Celestite or Celestine is a geode crystal composed of the element Strontium Sulfate – which is also the element that is often mixed with metal to create the blue sparks of fireworks that light up the sky. This is just a hint of the magic that Celestite holds within. Celestite is known for its fragile structure with 3-3.5 on the Mohs hardness scale. It naturally occurs inside certain geodes, a secondarily occurring formation within volcanic and sedimentary rocks. This crystal is characteristically brittle as it forms in tiny prismatic shards that are typically clear-colored.
Fun Facts about Celestite:
Protozoa creatures called Acantharea composed their rudimentary skeletons of Celestite by biomineralizing or creating the mineral using strontium. They were the only creatures to do this. Interestingly, because of their crystal-fibrous skeletons, this gave their single cell bodies a star-like appearance.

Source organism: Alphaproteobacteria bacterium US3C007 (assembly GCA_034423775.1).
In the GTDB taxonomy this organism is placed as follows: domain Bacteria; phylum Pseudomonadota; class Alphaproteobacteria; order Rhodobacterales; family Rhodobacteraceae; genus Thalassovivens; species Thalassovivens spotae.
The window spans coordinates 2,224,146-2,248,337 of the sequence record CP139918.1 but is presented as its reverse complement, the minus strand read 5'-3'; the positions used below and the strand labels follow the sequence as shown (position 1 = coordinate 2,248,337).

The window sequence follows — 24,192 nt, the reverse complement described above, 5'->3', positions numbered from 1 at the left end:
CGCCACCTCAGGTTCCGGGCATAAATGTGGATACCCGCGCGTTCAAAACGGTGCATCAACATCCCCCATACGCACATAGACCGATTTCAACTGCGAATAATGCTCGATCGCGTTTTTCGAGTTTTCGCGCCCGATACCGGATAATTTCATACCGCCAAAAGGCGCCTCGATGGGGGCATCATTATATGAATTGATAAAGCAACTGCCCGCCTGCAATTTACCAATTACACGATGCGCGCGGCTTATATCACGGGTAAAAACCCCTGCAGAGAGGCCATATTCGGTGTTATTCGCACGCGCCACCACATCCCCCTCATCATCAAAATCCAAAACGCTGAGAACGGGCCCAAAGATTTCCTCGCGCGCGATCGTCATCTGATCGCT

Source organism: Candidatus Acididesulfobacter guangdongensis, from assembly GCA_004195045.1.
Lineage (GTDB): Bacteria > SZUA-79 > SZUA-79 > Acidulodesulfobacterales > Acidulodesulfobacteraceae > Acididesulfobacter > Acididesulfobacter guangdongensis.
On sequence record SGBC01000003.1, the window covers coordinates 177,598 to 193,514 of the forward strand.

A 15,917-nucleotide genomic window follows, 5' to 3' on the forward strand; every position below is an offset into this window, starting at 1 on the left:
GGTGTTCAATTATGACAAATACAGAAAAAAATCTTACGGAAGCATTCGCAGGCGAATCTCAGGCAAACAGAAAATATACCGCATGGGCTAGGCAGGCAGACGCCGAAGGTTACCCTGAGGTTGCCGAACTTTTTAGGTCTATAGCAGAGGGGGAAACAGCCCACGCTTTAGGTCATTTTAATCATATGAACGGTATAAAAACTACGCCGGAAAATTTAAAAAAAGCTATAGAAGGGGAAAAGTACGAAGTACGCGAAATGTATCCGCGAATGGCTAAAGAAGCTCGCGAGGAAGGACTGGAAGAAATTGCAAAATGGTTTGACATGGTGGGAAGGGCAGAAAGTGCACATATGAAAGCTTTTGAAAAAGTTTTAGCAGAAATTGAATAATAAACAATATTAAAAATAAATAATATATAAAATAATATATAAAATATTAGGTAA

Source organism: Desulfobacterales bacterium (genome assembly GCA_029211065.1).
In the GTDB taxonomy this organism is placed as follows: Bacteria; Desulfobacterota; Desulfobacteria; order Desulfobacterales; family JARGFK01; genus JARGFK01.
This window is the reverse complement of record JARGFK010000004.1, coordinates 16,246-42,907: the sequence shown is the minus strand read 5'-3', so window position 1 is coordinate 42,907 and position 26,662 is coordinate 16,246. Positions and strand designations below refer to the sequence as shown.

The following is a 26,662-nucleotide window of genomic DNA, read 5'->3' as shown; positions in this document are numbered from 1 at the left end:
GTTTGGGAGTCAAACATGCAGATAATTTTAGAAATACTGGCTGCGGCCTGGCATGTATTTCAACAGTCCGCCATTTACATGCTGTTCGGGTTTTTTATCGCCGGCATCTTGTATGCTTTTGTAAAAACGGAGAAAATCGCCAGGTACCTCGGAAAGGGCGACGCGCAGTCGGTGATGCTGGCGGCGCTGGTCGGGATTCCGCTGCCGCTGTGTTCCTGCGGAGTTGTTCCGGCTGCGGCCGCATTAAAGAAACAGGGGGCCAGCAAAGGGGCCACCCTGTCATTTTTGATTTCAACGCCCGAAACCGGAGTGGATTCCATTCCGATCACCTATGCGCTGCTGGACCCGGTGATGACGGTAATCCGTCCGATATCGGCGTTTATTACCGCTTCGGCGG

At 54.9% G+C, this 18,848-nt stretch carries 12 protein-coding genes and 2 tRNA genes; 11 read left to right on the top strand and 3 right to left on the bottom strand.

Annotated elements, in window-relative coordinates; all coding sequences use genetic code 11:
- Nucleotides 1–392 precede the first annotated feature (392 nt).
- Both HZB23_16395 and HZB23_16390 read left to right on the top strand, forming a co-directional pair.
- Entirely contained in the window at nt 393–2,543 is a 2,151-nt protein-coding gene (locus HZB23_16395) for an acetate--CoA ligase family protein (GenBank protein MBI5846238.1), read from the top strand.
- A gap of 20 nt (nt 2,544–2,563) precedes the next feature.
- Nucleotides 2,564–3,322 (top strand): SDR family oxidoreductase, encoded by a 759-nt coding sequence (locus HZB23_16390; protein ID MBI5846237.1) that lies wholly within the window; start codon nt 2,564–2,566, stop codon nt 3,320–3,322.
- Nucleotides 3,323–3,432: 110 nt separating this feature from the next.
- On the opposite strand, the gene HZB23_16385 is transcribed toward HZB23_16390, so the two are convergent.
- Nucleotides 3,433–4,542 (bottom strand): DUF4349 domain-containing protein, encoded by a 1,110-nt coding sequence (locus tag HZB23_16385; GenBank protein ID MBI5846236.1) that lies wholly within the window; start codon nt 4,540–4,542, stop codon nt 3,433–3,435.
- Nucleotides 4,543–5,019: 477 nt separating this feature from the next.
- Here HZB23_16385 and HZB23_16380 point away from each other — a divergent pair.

The Acantharea (Acantharia) are a group of radiolarian protozoa, distinguished mainly by their strontium sulfate skeletons. Acantharians are heterotrophic marine microplankton that range in size from about 200 microns in diameter up to several millimeters.
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Image of Acantharea